On a mission to meet sharks, I worked with students and teachers from schools on both Florida coasts. The two instructors had gone above and beyond in prepping their classes. We met four of Steven Wilkie’s freshly polished shark experts on our visit to the Ten Thousand Islands estuary with Environmental Specialist Pat O’Donnell. Wilkie, of South Fort Meyers High, gives up uncounted evenings and a good deal of sleep to expose many such tiny groups to real-world research. He and O’Donnell also took pains to individualize their onboard lecture for Yazmin, a wannabe accounting major, by emphasizing the importance of statistics and data software in research.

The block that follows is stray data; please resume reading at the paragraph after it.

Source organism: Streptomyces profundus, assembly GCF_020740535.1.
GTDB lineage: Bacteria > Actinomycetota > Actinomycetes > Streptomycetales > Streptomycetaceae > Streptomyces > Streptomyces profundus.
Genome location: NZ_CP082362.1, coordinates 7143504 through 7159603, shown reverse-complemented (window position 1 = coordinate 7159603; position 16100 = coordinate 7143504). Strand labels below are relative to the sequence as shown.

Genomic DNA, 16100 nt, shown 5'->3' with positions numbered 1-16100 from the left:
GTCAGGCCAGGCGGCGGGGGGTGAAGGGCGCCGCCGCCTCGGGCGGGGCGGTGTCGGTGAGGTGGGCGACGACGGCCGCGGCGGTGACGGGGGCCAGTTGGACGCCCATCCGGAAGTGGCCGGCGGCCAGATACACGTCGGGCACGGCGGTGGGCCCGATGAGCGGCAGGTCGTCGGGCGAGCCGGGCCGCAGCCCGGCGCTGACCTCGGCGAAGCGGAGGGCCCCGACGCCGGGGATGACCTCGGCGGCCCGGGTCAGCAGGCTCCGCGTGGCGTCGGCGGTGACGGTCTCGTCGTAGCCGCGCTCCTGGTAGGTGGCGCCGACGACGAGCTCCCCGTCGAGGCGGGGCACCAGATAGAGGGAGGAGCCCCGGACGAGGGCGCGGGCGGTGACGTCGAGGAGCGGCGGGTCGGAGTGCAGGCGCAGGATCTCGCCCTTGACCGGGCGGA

On the Miami coast, Steven Allen of Palm Beach Maritime Academy, was proud that his students raised $2,500 to buy a satellite tag for the University of Miami’s shark tagging program. He filled me in on the current effort by educators and scientists to link students with scientists.
The University of Miami certainly rolled out an impressive model of that plan. Grad-students with Uber-exuberance mentored participants with punchy explanations, encouragement to go hands-on with the tests and tagging, and atta-boys all around. It seems an idyllic incubator for hatching a generous crop of enthusiastic scientists.
Way to go, Wonder-kinders!